Period: 7 August 2004 - 26 September 2004. Country: Indonesia
(1) Integrating the Management of a National Park with that of the Surrounding Social System: Study in Tesso Nilo, Riau Province, Sumatra, Indonesia.
KUSUMANINGTYAS, Retno  (Division of Southeast Asian Area Studies)
Key Words: Land Utilization, National Park, Forest Products, Population Pressure, Agricultural Expansion


  • To understand the socio-economic conditions of the community surrounding the national park.
  • To find a suitable management system for the national park by integrating surrounding communities’ interests in such management.

Photo 1: Fish, a non-timber product from the
national park harvested by villagers
Photo 2:Honey, a non-timber product from
the national park harvested by villagers
Photo 3:Border between national
park and a villager's field
Nature conservation efforts are facing more and more challenges. One of the most significant comes from areas that are adjacent to and have direct interaction with nature conservation areas. Surrounding social and economic conditions have a great influence on the success or otherwise of nature conservation. Integrating protected areas and community development seems to have great potential for aiding efforts to preserve the natural eco-system.
          The fieldwork was conducted within 2 months (August-September 2004) in Tesso Nilo, Riau Province, Sumatra, Indonesia.
          The research site is based in villages surrounding the newly declared Tesso Nilo National Park (declared in 2004). Activities identified in the adjacent areas are logging, timber plantations, oil palm plantations, and settlements. The focus of the study site is Lubuk Kembang Bunga and Air Hitam Villages. Lubuk Kembang Bunga Village, with 521 households, is on the north-east border of Tesso Nilo National Park. The main occupation is logging (316 households/60.7%); the rest practice trading and agriculture, and provide labor for timber plantations. Air Hitam Village, with 286 households, is located on the eastern border of Tesso Nilo National Park. Characteristic occupations in the second village are relatively similar to those of Lubuk Kembang Bunga Village. However, the second village is more ethnically diverse. The majority in the first village consists of the indigenous people of Petalangan while in the second village there are many migrants from Java and West Sumatra.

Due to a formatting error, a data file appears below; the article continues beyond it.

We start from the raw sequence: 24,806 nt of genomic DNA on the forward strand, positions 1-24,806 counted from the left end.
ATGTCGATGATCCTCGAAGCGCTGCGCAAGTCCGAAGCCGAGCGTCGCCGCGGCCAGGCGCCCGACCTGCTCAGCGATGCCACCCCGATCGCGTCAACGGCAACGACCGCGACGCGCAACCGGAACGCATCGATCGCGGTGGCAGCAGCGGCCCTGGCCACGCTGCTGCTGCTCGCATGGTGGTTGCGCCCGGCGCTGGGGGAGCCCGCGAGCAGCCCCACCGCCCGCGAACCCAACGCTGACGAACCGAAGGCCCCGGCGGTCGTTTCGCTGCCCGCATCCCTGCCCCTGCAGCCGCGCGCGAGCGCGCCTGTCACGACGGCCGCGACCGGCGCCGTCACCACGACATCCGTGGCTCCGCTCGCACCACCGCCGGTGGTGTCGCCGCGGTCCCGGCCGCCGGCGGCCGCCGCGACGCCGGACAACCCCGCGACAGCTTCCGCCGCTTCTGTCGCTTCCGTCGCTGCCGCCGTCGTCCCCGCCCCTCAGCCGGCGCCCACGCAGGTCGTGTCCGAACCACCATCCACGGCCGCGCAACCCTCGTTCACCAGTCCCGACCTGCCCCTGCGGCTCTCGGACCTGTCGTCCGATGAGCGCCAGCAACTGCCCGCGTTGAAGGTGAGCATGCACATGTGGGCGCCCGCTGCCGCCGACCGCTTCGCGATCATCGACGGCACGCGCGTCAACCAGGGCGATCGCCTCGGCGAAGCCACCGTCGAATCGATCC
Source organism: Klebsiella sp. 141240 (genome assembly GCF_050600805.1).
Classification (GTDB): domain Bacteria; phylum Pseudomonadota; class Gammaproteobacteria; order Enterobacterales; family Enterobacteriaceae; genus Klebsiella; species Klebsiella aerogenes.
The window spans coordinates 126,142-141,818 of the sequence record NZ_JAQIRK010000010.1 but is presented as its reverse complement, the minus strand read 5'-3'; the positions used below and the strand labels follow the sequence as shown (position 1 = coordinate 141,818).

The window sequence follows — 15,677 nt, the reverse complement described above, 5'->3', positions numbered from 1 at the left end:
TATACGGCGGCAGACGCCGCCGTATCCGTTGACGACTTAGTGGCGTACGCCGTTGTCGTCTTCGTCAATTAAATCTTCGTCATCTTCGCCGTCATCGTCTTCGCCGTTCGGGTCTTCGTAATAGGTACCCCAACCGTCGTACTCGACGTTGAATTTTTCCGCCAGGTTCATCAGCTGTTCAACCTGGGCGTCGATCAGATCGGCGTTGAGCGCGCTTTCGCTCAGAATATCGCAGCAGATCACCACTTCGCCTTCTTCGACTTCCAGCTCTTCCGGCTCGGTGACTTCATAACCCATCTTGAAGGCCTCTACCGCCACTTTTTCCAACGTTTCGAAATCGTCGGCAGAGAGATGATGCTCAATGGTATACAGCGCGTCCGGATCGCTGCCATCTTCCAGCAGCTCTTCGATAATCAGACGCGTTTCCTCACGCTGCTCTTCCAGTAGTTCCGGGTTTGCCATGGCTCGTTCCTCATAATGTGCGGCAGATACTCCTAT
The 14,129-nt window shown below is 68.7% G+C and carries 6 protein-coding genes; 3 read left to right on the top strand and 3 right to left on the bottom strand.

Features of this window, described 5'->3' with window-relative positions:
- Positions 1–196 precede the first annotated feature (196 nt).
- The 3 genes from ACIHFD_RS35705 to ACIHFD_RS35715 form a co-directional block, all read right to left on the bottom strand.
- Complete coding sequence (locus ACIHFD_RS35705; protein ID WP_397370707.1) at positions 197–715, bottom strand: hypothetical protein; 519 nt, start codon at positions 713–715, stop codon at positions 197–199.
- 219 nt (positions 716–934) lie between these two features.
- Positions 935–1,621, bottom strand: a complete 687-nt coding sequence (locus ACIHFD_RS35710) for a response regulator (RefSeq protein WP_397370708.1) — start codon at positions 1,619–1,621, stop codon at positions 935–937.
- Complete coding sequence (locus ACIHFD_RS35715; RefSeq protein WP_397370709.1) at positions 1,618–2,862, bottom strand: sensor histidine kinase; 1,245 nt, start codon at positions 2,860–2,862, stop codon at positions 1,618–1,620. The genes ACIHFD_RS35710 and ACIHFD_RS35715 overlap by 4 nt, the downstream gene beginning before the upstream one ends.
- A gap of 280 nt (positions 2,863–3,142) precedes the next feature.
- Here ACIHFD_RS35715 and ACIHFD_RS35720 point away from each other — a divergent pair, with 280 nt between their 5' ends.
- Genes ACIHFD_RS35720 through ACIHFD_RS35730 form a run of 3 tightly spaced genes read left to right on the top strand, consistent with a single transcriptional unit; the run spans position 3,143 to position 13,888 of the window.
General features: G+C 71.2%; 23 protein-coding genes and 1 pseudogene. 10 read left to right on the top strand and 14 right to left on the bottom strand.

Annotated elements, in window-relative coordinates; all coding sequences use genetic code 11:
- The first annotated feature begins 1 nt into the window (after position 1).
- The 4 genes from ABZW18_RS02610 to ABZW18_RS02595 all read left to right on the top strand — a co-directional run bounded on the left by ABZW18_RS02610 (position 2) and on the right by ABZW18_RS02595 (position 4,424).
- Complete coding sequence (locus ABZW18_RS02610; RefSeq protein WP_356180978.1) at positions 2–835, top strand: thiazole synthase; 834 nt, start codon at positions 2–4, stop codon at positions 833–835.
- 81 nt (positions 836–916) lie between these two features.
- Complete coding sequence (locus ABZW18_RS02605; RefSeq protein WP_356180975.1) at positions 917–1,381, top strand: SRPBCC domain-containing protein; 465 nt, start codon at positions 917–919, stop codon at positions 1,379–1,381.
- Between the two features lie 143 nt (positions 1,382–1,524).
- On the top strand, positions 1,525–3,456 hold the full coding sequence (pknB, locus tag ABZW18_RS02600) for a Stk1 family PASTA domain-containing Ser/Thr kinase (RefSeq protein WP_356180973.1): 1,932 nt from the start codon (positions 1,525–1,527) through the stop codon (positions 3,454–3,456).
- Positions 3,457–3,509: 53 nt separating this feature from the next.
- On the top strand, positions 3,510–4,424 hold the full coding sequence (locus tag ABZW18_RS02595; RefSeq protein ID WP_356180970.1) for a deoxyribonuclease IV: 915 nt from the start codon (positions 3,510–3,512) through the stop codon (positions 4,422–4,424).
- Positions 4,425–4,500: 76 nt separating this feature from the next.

Population pressures on the national park that were identified in the research site are mostly related to illegal logging, poaching and the expansion of agriculture. Except for oil palm plantations, agriculture in the research site currently contributes only a small amount to local people’s livelihoods. Most of the villages are heavily dependent on logging.
           Forest conversion activities are practiced mainly to establish oil palm plantations. Some other promising sources of income were observed in the research site, such as the collection and crafting of rattan, natural honey production and fishing. The collection of rattan and the making of rattan mats can generate an average income of US$125 monthly. Natural honey harvesting can be conducted 2-3 times in a year, but, at present, honey production fluctuates according to the season. Nevertheless, these activities do provide more opportunities for an integrated approach to the management of the national park.

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